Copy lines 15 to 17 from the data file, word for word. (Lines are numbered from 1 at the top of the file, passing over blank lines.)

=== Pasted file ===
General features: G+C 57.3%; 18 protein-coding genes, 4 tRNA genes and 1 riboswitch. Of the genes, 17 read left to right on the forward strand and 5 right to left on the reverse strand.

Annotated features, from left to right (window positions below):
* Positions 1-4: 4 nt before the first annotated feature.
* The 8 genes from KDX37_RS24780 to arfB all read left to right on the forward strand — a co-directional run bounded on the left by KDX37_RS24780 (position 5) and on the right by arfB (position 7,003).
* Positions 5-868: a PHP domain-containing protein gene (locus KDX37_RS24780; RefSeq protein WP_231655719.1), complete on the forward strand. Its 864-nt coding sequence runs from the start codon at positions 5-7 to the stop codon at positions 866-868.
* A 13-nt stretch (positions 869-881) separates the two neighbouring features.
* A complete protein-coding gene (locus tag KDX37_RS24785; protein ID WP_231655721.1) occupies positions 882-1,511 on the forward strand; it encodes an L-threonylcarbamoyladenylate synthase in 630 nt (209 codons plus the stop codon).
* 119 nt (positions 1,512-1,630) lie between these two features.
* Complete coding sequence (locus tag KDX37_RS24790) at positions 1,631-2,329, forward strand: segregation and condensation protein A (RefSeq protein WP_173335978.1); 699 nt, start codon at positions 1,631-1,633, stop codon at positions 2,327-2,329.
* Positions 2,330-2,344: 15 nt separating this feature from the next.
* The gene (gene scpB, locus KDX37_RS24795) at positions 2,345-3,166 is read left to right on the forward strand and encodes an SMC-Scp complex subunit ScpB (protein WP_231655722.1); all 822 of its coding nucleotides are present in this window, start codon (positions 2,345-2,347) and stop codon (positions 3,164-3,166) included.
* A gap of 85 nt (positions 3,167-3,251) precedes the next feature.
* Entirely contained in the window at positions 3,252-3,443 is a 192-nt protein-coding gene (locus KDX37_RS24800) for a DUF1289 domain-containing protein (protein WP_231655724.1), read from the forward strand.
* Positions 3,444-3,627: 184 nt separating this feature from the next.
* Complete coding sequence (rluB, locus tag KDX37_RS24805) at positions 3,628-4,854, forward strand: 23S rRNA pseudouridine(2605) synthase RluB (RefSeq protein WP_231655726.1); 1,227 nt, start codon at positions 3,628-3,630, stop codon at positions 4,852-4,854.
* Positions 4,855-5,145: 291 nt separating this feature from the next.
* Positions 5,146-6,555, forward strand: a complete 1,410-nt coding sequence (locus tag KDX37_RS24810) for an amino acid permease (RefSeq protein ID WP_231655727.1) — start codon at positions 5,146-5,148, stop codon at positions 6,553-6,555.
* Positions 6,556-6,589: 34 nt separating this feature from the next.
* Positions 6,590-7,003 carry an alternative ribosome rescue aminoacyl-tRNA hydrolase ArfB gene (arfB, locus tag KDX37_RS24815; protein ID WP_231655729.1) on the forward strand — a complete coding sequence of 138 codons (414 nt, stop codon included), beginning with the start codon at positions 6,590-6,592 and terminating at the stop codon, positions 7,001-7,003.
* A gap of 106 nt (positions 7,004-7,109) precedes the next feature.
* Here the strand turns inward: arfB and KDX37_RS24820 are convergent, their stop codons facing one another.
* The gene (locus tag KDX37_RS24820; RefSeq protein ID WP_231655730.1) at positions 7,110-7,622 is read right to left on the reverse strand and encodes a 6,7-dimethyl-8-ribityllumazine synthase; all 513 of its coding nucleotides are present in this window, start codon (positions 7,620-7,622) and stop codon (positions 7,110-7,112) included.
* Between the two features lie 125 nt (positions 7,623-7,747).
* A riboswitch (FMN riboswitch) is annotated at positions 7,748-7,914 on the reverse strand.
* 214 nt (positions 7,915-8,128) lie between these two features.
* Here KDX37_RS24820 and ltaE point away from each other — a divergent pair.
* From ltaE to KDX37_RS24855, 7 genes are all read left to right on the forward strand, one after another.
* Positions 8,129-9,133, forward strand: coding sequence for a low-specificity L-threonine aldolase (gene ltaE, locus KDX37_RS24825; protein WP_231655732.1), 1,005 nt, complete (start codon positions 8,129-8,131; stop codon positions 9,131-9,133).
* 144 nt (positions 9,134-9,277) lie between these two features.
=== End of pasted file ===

* Complete coding sequence (rluB, locus tag KDX37_RS24805) at positions 3,628-4,854, forward strand: 23S rRNA pseudouridine(2605) synthase RluB (RefSeq protein WP_231655726.1); 1,227 nt, start codon at positions 3,628-3,630, stop codon at positions 4,852-4,854.
* Positions 4,855-5,145: 291 nt separating this feature from the next.
* Positions 5,146-6,555, forward strand: a complete 1,410-nt coding sequence (locus tag KDX37_RS24810) for an amino acid permease (RefSeq protein ID WP_231655727.1) — start codon at positions 5,146-5,148, stop codon at positions 6,553-6,555.